Listening is often thought of as passive, but effective listening goes beyond hearing – it is a skill as important as speaking and a vital part of communication. Beyond the benefits to professional and interpersonal relationships, deep listening also fosters confidence and facilitates clarity. According to Oscar Trimboli, that clarity creates change.
Trimboli, author of Breakthroughs: How to Confront Assumptions and Deep Listening: Impact Beyond Words, has taught, mentored and advised leaders in a diverse range of industries. The son of Italian immigrants, a young Oscar honed his listening and communication skills while playing cards with his classmates from around the world. Now, executives call on Oscar to help them improve their communication skills through the power of listening.
We spoke to Oscar to learn more.
Why do we find listening so difficult?
Most of us haven’t been taught how to listen. One of the great contradictions of communication is that we spend so much time learning how to speak and so little learning how to listen. Many senior executives learn to make an impact through effective public speaking, but only 2 per cent have been taught how to listen. Owners and executives spend much of their day listening, but very few do it well. Poor listening results in missed opportunities.
How can we better understand listening?
Verbal communication has its inherent limitations. We typically only listen to the first thing people say, which is often not what they mean. I speak 125 words per minute but think at nine times that speed, the result is agitation and confusion in my head while I’m trying to communicate. This tells us that what isn’t being said can be more important than what is. Effective listening helps us address the limits of communication, and this understanding strengthens relationships inside and outside of business.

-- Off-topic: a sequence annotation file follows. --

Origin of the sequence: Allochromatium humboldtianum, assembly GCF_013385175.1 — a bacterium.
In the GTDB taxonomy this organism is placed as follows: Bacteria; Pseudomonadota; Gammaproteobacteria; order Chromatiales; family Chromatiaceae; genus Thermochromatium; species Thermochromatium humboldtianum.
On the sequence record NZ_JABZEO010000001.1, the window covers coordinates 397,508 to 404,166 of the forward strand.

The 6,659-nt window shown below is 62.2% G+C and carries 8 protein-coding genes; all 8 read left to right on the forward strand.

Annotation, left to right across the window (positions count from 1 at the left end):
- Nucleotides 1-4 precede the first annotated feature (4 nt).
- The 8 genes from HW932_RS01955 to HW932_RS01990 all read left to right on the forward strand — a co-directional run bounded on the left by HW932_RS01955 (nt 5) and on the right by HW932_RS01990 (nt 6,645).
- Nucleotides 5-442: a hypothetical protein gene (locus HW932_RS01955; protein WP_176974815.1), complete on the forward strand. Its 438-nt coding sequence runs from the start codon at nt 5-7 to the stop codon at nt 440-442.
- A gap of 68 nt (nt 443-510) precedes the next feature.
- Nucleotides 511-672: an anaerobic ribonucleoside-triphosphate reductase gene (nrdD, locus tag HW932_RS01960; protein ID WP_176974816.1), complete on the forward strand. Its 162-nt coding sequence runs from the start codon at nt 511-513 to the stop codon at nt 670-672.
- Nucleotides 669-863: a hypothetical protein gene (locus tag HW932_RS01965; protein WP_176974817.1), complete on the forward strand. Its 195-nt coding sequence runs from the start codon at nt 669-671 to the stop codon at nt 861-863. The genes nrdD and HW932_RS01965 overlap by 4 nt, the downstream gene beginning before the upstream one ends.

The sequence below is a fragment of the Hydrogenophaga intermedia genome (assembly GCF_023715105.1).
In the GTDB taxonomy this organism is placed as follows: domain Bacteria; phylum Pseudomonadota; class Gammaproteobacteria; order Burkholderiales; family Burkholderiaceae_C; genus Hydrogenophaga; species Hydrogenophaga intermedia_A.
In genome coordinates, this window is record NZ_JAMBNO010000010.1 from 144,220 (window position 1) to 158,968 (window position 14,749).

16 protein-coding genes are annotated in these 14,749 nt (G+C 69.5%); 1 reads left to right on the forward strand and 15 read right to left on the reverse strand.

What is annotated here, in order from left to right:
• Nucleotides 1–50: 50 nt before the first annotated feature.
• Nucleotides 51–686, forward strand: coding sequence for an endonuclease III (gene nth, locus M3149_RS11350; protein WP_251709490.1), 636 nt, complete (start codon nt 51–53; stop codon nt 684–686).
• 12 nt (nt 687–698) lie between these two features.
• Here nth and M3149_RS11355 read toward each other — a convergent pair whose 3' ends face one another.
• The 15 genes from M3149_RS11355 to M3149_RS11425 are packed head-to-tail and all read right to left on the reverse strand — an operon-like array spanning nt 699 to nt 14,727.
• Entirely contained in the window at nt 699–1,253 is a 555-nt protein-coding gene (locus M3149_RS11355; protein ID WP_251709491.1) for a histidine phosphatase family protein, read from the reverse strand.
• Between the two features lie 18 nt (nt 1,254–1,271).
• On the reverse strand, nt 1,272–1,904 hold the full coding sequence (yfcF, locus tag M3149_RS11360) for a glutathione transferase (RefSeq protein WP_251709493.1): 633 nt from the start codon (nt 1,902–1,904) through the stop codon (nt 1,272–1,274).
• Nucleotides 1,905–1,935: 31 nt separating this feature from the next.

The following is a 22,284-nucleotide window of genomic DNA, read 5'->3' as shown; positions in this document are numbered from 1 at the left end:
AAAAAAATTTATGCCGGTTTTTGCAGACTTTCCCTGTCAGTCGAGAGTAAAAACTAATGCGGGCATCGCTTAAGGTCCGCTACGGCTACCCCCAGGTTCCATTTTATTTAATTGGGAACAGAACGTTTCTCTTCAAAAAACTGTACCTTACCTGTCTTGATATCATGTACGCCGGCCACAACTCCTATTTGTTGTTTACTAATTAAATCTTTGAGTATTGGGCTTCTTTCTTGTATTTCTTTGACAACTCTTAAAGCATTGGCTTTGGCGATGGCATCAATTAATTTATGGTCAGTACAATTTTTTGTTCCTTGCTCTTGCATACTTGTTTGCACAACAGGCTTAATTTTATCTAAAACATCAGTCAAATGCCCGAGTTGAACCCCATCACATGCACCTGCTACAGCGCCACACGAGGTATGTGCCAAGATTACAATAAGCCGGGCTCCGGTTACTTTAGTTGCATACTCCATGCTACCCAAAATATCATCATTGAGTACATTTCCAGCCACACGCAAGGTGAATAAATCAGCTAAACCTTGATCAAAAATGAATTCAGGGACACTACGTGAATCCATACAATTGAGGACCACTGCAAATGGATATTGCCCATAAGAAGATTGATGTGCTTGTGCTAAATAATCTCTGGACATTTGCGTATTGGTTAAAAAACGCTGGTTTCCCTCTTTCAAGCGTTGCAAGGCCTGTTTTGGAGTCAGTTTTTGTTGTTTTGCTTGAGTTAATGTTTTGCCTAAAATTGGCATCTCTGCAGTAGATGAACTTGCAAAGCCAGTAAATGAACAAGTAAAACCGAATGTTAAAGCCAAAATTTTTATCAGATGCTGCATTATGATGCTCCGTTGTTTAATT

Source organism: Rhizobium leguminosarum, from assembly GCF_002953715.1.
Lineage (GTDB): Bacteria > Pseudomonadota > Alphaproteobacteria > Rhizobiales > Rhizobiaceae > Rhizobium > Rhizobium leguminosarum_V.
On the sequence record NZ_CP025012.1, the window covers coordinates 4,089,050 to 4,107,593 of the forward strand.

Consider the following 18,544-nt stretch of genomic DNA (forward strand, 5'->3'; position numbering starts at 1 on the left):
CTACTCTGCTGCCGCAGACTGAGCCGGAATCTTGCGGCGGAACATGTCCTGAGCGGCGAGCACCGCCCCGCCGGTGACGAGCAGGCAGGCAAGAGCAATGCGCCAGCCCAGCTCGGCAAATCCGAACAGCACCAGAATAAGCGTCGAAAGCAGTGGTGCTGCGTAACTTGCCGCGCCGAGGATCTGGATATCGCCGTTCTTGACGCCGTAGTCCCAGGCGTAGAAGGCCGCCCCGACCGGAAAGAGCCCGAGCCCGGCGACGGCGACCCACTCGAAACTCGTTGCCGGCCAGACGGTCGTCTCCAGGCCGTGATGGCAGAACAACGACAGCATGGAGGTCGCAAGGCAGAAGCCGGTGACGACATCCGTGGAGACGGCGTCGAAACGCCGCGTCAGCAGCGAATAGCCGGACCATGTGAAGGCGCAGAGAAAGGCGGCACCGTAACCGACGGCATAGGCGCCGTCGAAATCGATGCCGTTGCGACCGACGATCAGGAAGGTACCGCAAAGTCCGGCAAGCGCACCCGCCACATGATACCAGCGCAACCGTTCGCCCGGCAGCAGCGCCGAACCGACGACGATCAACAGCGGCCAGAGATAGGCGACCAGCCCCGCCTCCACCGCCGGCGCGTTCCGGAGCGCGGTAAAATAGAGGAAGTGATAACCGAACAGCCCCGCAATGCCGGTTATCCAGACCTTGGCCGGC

Why do we tend to focus more on speaking than listening?
Listening is the first skill we learn in the womb. At 20 weeks, we know our mother’s voice; at 32 weeks, we can distinguish Beethoven from Bon Jovi. Then we come into the world kicking and screaming, and we learn that making noise is the only way to be noticed. We then spend the rest of our lives trying to get attention instead of listening.
That said, listening differs between cultures. Populations in Asia, Africa, Australian Aboriginal, North and South America, Polynesia and the Middle East value silence much more than we do in the West today. We stigmatise silence. We denigrate it with terms like ‘pregnant pause’. Silence makes us anxious, and we try to fill it. Instead, embracing silence is one of the most powerful tools we can use to improve listening.
However, we often feel it’s more import to be heard, and we are satisfied only when we get our point across. If we fill the silence, then nobody else can, and we’ll ultimately have everyone’s attention. In places such as China, Korea and Japan, silence signifies wisdom, respect and authority. We in the West need to become more comfortable with pauses and silence.
How can we help guide the process and move away from this tendency to fill silences?